Action plan to expand electric vehicle charging points across Fife

There are currently 92 public charging stations across the region, however 67 are hosted by the private sector.

Action plan to expand electric vehicle charging points across Fife iStock

An action plan is being drawn up by Fife Council exploring the best ways to expand the region’s network of electric vehicle charging points.

Currently there are 92 public charging stations across Fife but, with 67 of those hosted by the private sector, question marks continue to be raised about whether there are enough in the right areas to satisfy a growing demand.

With that in mind, council officers are in the process of developing a new strategy to bolster Fife’s electric vehicle network – ranging from vehicles and charging points to promoting the benefits of electric vehicles more generally.

As part of that, work will be done to gauge the EV charging requirements for residents without off street parking – as much of the focus so far has been on providing points within off-street public car parks.

The issue has been raised by Dunfermline Conservative councillor Gavin Ellis, who is keen to see more progress made on the matter.

“There are many projects that can help fund these charging points and our rural areas and villages deserve our focus in providing these charging points,” he said.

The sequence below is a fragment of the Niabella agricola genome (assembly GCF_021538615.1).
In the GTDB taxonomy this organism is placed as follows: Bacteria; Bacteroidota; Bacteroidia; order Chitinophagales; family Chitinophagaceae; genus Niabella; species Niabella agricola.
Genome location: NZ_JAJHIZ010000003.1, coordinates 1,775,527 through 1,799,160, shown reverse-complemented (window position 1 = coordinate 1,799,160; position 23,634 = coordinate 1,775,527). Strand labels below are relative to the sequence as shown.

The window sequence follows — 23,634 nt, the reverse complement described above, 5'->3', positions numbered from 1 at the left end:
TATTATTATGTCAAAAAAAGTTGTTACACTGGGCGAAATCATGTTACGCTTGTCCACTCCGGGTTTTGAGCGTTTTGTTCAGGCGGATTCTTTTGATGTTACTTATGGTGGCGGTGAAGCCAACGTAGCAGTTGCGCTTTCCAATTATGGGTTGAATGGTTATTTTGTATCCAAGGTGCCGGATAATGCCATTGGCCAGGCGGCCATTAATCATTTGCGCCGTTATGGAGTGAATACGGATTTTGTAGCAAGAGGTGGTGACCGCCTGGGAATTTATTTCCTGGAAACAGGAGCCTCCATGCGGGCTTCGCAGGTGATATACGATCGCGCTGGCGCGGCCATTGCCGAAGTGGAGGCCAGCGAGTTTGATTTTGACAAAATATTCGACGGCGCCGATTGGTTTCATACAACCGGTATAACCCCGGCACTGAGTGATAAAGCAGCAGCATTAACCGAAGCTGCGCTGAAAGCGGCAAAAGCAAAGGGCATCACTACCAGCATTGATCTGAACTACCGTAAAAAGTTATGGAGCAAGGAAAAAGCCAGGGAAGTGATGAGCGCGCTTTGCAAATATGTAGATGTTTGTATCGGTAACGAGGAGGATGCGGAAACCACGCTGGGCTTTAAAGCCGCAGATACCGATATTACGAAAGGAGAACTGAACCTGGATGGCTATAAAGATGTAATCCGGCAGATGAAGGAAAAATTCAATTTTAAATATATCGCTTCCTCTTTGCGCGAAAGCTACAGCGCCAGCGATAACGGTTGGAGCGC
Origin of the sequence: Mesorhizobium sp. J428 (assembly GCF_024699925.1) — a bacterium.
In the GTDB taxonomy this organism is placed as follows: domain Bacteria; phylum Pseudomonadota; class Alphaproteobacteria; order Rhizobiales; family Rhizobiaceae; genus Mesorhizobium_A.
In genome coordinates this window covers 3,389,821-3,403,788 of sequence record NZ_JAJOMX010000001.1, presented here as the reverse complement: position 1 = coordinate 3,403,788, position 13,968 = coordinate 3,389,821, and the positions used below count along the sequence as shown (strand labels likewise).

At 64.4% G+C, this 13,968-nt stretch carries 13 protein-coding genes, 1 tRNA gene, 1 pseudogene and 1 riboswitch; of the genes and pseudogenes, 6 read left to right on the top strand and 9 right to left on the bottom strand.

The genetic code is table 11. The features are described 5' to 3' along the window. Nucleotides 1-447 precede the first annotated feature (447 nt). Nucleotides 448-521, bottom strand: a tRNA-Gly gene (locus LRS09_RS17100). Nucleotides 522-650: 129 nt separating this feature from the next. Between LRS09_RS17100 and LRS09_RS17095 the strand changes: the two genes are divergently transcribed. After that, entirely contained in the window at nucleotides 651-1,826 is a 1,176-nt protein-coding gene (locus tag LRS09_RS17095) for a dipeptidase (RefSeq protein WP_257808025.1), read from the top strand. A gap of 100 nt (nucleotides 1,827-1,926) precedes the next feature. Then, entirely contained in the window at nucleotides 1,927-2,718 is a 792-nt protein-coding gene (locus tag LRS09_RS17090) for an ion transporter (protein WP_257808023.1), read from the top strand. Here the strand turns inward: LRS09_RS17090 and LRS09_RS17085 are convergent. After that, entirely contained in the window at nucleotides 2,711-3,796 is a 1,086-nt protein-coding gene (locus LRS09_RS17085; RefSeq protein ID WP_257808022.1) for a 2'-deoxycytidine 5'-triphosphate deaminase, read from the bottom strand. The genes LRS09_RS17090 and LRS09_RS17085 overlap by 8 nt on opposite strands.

Fife’s network has been thus far been designed as a top-up network, with an assumption that a driver’s primary charging location would be at their home.

However, at times of peak demand, only 30 (32%) of the points which are hosted by the council are in use at any one time, meaning there is significant capacity to accommodate any increase in demand.

Councillor Altany Craik, convener of Fife’s economy, tourism, strategic planning and transportation committee, said the provision of on-street facilities is an issue which is challenging local authorities across Scotland.

“There are issues to consider regarding the implementation of on-street charging facilities, including the restricted road widths in many towns and villages and pressures on the road network in housing areas, due to parked vehicles,” he explained.

“Two Scottish local authorities are piloting on-street charging facilities, mostly in urban centres, and the council will review the outcome of these trials in consideration of a forward strategy.

“The council is also looking to work with Transport Scotland as soon as national guidelines are developed for electric vehicle charging facilities.

“The council is aware of the funding opportunities for on-street charging facilities and a revised EV Strategy/Action Plan is being developed which will consider the options to best expand the eFife network.”

By local democracy reporter Craig Smith

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